Leuchat was a castle or tower house belonging to the Spittal family between the 16th and 18th centuries but nothing of it now remains.
The first mention of the lands of Leuchat comes around 1220 when Richard, son of Hugh de Camera, granted to Inchcolm Priory an oxgang of land in the territory of Fordell located next to the sea between Dalgety and Leuchat.
Interestingly there is a Leuchat (now known as Leuchold) in Dalmeny parish across the River Forth which may have taken its name from the Fife estate. The two areas were in the possession of Gospatric who was the lord of Inverkeithing and Dalmeny in the 12th century.
In 1428 Sir David Stewart received a charter of the lands of Luchelde (Leuchat) along with the barony of Rosyth from James I but later in the 15th century Leuchat was in the possession of the Spittal family (also spelled as Spittell and Spittall) who were prominent in Fife from the mid-14th century.
What form the castle at Leuchat took and who built it is not known, however it may have been the Spittal family. It occupied a position on rising ground set back from the coast and would have offered commanding views along and across the River Forth and towards Barnbougle Castle on the opposite shore.
Leuchat (written as Lochalde) was the seat of a Willieam Spetell in 1457 however there seems to have been a connection with the church as when John Kers, the Abbot of Inchcolm, retired in 1460 he was permitted to draw a pension from the “lands, farms and annual rents of Donibristle and Bothedlak and the mill and garbal and lesser teinds of the same, together with the garbal teinds of Leuchat”.
A John Spittal of Leuchat witnessed a charter by the bailies of Inverkeithing in 1484 and in 1488 a William Spittal was a bailie of Dunfermline. William was married to Elizabeth Seytoun and bought a one-seventh part of the lands of Fordell from John Seytoun, portioner of Gargunnock in Stirlingshire. I haven’t managed to establish a connection between Elizabeth and John but it may be that they were related.
Around this time the Spittal family seems to have become quite active in the Stirling area and in 1480 Patrick Spittal came into the possession of Blairlogie. This branch of the family would go on to have some influence with James IV.
A William Spetale is recorded in 1523 leasing the mill of Fordell. In 1528 he is recorded as receiving the lands of Balmannoch or Mains of Beith from Thomas Balmannoch, after which they became known as Leuchatsbeath. A document from 1548 “records the excommunication of the Abbey at the instance of William Spittall of Leuchat”. Possibly the same William, or perhaps his son, protested in 1574 at having to build a doocot (James IV having decreed in 1503 that “All lords and lairds to have parks with dovecots etc”).
The Spittal family seem to have been quite wealthy and a household inventory of William, thought to date to around 1580, survives in the Henderson of Fordell papers. William died in 1586 and was succeeded by a James Spittell who was married to Agnes Lundie.
Early in the 17th century, possibly following the death of James Spittell, Alexander Spittal of Blairlogie came into the possession of the lands of Leuchat via a transaction with his relative Margaret Spittal and so united the two estates and branches of the family.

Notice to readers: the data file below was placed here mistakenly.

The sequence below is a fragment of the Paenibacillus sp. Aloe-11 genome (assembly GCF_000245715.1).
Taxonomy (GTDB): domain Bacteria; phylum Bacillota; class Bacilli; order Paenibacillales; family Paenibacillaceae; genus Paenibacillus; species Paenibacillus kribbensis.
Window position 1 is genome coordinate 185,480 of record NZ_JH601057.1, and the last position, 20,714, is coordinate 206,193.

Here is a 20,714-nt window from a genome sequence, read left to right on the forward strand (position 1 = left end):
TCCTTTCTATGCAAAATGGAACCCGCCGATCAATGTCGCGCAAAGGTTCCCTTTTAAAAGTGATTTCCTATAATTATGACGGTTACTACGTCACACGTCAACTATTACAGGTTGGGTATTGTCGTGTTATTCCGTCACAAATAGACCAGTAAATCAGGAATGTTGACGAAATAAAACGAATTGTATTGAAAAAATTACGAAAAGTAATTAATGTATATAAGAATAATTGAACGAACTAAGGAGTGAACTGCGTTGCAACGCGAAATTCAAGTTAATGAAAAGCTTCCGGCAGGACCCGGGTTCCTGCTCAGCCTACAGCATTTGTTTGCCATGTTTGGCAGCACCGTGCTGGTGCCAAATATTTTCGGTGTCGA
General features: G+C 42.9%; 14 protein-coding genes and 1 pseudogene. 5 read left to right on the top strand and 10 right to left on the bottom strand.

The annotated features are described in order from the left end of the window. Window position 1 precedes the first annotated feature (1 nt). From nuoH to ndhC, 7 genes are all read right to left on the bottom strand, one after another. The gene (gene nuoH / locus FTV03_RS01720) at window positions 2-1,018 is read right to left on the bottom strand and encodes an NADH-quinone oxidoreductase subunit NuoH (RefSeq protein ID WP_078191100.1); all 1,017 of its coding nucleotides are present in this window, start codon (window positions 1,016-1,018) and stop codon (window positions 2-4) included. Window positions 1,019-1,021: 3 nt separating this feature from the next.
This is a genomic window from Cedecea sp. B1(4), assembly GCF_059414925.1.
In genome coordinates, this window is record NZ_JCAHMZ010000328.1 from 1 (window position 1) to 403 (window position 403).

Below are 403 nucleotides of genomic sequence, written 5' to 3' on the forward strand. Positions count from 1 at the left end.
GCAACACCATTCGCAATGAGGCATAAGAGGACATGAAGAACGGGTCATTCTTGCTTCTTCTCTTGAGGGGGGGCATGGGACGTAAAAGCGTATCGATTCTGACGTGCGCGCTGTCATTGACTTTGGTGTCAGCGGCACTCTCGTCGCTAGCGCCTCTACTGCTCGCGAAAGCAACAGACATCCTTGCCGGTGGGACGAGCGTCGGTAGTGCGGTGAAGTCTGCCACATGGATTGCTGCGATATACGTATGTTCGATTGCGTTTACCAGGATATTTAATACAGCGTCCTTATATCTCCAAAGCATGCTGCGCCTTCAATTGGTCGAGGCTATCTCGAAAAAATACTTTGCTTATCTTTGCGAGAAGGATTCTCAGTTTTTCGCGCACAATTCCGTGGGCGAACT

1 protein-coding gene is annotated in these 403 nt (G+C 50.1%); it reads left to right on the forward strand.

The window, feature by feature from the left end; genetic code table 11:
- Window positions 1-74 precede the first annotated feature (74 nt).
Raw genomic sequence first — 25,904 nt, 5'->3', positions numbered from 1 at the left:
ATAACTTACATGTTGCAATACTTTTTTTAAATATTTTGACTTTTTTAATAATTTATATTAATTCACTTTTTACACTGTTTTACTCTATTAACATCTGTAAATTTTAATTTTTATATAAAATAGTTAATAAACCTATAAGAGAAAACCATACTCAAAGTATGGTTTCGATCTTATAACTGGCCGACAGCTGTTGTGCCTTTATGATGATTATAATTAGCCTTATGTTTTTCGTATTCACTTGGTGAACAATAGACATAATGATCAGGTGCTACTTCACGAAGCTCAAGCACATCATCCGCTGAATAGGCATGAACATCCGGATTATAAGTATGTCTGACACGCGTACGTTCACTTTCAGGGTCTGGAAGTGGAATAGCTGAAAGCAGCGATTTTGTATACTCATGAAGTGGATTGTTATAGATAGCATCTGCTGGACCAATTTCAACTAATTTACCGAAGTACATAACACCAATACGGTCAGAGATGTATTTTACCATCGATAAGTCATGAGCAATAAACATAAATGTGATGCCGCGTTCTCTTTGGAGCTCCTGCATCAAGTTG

The Gordons’ mid-17th century map of Fife seems to show Leuchat on the coast between Donibristle Castle and St. Bridget’s Kirk. This location is also suggested by Blaeu’s slightly later 1654 map of “The Sherifdome of Fyfe” but Blaeu’s map of “The West Part of Fife”, also published in 1654, shows Leuchat (as Leuchell) slightly inland to the north.
Alexander died in 1654 and a document of 1658 records an agreement made between the owner, presumably Alexander’s son Alexander, and a builder to construct a doocot at Leuchat. The younger Alexander Spittal of Blairlogie and Leuchat was the Member of Parliament for Inverkeithing from 1689 until his death in 1696, and in 1695 Leuchat was erected into a barony for him. He was in turn succeeded by his son, James, who was born in 1664.
James Spittal of Blairlogie and Leuchat went on to become provost of Inverkeithing and the Member of Parliament for the town from 1696 until 1707. He was predeceased by his only son, also James, and so the elder James was succeeded by his grandson, another James, who went on to become a captain in the British Army. The youngest James married Frances Innes in 1741 and their daughter, Elizabeth Spittal of Blairlogie married Robert Dundas of Blair. The Blairlogie estate subsequently passed to the Dundas family.
On Roy’s Military Survey of Scotland published in the mid-18th century Leuchat is shown within landscaped grounds to the north-west of Donibristle, to the east-south-east of Letham and to the west of Dalgety.
Seemingly the eldest James continued to reside at Leuchat until his death in 1760 at the age of 96 but it doesn’t seem to be named on early 19th century maps beyond this. Unmarked buildings marked on subsequent maps in the vicinity of Leuchat’s location suggest it may have been absorbed into the Donibristle estate.
By the time of the mid-19th century Ordnance Survey map the site of Leuchat was seemingly occupied by a “pinery” with walled garden and associated buildings. The walls of the garden are still standing, now surrounding a shopping centre off Regents Way, and Gardens Cottage still stands at the west corner of the garden. The pinery buildings would have been at the end of what is now Carrick Drive. A possible position for Leuchat is to the south-east of the walled garden and that is where I have placed it for now, the site falling within Longhill Park.
Alternative names for Leuchat
House of Leegt; Leuchatt; Leuchell; Leuquhet; Lewchatt; Lewquhat; Lewquhatt; Lochalde; Louchat; Louhild; Louchyldd; Lowchald; Lucaht; Luchart; Luchat; Luchatt; Luchelde; Luchett; Luchquhald; Luchquhet; Luchquhit; Luchteild; Luget; Luquhat; Luquhet; Luquhit; Luquhyt; Lwquhat